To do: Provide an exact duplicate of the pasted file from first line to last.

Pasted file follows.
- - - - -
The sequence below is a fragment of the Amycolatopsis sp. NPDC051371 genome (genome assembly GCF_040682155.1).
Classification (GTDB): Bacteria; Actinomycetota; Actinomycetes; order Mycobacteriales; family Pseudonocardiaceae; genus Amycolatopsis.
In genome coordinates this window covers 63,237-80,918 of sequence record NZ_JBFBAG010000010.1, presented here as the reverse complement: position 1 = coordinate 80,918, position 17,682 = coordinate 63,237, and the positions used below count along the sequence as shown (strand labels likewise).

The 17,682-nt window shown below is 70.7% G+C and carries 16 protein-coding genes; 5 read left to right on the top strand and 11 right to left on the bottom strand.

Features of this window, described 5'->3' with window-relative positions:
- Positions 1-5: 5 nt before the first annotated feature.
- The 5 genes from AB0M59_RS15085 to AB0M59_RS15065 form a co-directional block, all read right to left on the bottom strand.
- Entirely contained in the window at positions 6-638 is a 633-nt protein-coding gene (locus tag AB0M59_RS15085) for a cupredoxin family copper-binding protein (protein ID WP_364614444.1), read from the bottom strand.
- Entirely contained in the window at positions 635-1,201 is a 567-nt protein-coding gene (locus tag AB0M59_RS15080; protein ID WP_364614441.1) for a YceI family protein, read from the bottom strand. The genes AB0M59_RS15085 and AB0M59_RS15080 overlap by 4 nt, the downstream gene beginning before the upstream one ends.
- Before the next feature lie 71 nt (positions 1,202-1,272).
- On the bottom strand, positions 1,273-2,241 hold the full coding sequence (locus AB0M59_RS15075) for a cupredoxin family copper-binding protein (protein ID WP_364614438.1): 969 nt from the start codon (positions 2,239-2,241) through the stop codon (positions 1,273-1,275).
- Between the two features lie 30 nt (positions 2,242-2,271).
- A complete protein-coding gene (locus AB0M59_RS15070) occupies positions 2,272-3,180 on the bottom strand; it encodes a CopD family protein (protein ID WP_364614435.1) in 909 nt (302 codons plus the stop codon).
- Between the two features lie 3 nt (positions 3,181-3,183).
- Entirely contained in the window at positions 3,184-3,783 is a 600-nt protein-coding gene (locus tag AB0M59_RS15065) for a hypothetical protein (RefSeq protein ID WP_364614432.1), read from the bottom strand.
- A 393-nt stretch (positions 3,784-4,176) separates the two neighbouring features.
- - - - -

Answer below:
The sequence below is a fragment of the Amycolatopsis sp. NPDC051371 genome (genome assembly GCF_040682155.1).
Classification (GTDB): Bacteria; Actinomycetota; Actinomycetes; order Mycobacteriales; family Pseudonocardiaceae; genus Amycolatopsis.
In genome coordinates this window covers 63,237-80,918 of sequence record NZ_JBFBAG010000010.1, presented here as the reverse complement: position 1 = coordinate 80,918, position 17,682 = coordinate 63,237, and the positions used below count along the sequence as shown (strand labels likewise).

The 17,682-nt window shown below is 70.7% G+C and carries 16 protein-coding genes; 5 read left to right on the top strand and 11 right to left on the bottom strand.

Features of this window, described 5'->3' with window-relative positions:
- Positions 1-5: 5 nt before the first annotated feature.
- The 5 genes from AB0M59_RS15085 to AB0M59_RS15065 form a co-directional block, all read right to left on the bottom strand.
- Entirely contained in the window at positions 6-638 is a 633-nt protein-coding gene (locus tag AB0M59_RS15085) for a cupredoxin family copper-binding protein (protein ID WP_364614444.1), read from the bottom strand.
- Entirely contained in the window at positions 635-1,201 is a 567-nt protein-coding gene (locus tag AB0M59_RS15080; protein ID WP_364614441.1) for a YceI family protein, read from the bottom strand. The genes AB0M59_RS15085 and AB0M59_RS15080 overlap by 4 nt, the downstream gene beginning before the upstream one ends.
- Before the next feature lie 71 nt (positions 1,202-1,272).
- On the bottom strand, positions 1,273-2,241 hold the full coding sequence (locus AB0M59_RS15075) for a cupredoxin family copper-binding protein (protein ID WP_364614438.1): 969 nt from the start codon (positions 2,239-2,241) through the stop codon (positions 1,273-1,275).
- Between the two features lie 30 nt (positions 2,242-2,271).
- A complete protein-coding gene (locus AB0M59_RS15070) occupies positions 2,272-3,180 on the bottom strand; it encodes a CopD family protein (protein ID WP_364614435.1) in 909 nt (302 codons plus the stop codon).
- Between the two features lie 3 nt (positions 3,181-3,183).
- Entirely contained in the window at positions 3,184-3,783 is a 600-nt protein-coding gene (locus tag AB0M59_RS15065) for a hypothetical protein (RefSeq protein ID WP_364614432.1), read from the bottom strand.
- A 393-nt stretch (positions 3,784-4,176) separates the two neighbouring features.